“There are many companies that will haul away your technology, and even pay you for it, but very few do what’s needed to guarantee that data onboard that technology has been properly wiped or destroyed before it’s recycled,” emphasized Mr. Taylor.
Placing Mr. Taylor in charge of the Old Brooklyn project was a natural move. He previously transformed MCPc’s SkyPark facility from a DHL warehouse into a high security technology logistics center.
“If SkyPark is a technology birthing center,” said CEO Jones, “then Old Brooklyn is where technology is retired.”
What excites area residents about MCPc’s move into Old Brooklyn are the job opportunities the STAD center provides residents. For them, STAD is anything but a retirement center. Old Brooklyn is a neighborhood of Cleveland, a few miles south of downtown, with approximately 32,000 local residents, many of them job seekers.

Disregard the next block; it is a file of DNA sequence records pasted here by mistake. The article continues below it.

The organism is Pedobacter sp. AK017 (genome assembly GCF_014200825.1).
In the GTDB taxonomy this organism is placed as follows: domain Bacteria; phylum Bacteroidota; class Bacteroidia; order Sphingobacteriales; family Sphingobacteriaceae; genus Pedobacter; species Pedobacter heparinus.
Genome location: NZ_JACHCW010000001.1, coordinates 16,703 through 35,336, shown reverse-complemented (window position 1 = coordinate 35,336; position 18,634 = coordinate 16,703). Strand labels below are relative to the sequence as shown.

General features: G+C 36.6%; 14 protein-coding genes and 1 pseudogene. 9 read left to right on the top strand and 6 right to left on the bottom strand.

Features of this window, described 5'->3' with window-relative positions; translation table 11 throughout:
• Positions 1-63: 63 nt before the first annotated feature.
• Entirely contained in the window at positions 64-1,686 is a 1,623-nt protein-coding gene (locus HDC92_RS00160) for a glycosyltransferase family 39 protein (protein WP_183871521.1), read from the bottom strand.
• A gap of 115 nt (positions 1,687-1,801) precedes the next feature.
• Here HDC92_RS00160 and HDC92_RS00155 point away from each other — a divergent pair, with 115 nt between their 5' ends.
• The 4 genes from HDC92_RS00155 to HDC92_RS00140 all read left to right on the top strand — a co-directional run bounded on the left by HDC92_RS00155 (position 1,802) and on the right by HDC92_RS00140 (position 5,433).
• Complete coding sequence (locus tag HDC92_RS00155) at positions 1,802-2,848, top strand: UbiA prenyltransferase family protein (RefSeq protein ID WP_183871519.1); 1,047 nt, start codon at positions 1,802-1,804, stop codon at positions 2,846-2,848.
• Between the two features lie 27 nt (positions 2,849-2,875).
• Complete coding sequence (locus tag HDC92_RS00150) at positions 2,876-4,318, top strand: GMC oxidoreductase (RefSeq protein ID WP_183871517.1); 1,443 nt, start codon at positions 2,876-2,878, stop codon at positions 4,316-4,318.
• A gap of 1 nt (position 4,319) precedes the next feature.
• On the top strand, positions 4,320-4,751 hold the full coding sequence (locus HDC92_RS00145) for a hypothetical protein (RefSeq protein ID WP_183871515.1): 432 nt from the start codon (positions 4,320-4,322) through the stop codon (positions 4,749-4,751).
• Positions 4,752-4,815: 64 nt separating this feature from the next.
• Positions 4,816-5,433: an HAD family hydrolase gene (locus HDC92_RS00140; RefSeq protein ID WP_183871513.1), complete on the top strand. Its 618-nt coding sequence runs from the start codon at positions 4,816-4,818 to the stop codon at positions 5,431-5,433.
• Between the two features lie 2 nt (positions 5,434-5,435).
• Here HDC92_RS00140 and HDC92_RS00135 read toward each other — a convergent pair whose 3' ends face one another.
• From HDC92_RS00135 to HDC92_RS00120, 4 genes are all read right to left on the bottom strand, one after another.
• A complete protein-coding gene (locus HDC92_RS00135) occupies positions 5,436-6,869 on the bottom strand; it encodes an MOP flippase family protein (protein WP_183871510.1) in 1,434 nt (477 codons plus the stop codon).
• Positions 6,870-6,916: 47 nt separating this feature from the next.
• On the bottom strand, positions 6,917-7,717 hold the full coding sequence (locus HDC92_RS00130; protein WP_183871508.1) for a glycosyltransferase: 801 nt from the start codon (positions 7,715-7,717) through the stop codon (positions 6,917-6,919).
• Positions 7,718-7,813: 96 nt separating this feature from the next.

MCPc plans to recruit members of the local population as well as military veterans and qualified candidates with disabilities. The ultimate goal is to create new avenues for individuals without a formal higher education to have opportunities to enter into and excel in the information technology sector.
MCPc also wants its neighborhood development plan for its Old Brooklyn facility to align with MetroHealth’s vision. Under Dr. Akram Boutros, the hospital’s president and CEO, the health system's board of trustees last July approved an ambitious plan around revitalizing its West 25th Street neighborhood and developing nearby abandoned real estate in collaboration with various other partners.
“We are big fans of Dr. Boutros and want to be a part of the solution,” said Mr. Trebilcock. “We also met with Eric Gordon, CEO of Cleveland public schools, and told him the same. Our plan for the Old Brooklyn center is to engage high school students from Rhodes and John Marshall and Lincoln West and give them career aspirations. We will also give them opportunities at the Foundry, the community rowing and sailing center MCPc Family Charities established in the Flats. They deserve all of that and more. Every child does.”